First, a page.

Pressure injuries start as red, blue, or purplish patches on the body. They don't blanch, or turn white, when touched and they get worse over time. These patches can quickly develop into blisters and open sores. The sores can then become infected and grow deeper until they reach muscle, bone, or joints.
Pressure injuries are found on
areas of the skin that are closest to bone and have little fat to pad them. This
includes the heels, hips, elbows, ankles, the back, and shoulders. The affected skin may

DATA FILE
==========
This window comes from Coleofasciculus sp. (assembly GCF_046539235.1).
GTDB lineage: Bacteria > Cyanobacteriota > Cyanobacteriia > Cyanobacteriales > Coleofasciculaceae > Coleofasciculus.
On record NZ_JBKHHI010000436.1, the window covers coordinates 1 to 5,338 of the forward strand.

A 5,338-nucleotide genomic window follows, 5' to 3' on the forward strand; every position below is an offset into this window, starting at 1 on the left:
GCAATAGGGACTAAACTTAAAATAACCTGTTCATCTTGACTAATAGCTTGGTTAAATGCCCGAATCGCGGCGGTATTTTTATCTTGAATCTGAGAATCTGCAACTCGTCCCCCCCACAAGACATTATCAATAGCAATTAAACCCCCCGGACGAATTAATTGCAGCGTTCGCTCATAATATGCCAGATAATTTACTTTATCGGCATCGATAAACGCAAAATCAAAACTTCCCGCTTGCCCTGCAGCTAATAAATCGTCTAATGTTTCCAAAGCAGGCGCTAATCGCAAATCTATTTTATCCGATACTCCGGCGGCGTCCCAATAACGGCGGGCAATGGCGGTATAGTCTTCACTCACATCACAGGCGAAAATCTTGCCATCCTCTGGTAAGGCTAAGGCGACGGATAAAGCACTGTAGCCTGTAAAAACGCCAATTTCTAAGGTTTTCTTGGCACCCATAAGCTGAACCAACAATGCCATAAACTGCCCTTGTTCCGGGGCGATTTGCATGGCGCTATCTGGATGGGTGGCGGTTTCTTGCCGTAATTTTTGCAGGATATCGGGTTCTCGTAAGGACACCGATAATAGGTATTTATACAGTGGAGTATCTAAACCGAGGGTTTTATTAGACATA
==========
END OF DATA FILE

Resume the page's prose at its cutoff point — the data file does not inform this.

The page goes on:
feel warm, smell bad, and look swollen. A fever, chills, or confusion can develop if the
infection spreads to the bloodstream, progressing to septic shock if untreated.
In the worst cases, pressure injuries can become life threatening. That's why it's crucial to contact a healthcare professional at the first sign of a pressure injury—often a soft, red patch of skin that stays red for 30 minutes even after the pressure is relieved. In people with dark skin tones, call a nurse or another healthcare professional if a patch of skin turns darker or is warm to the touch.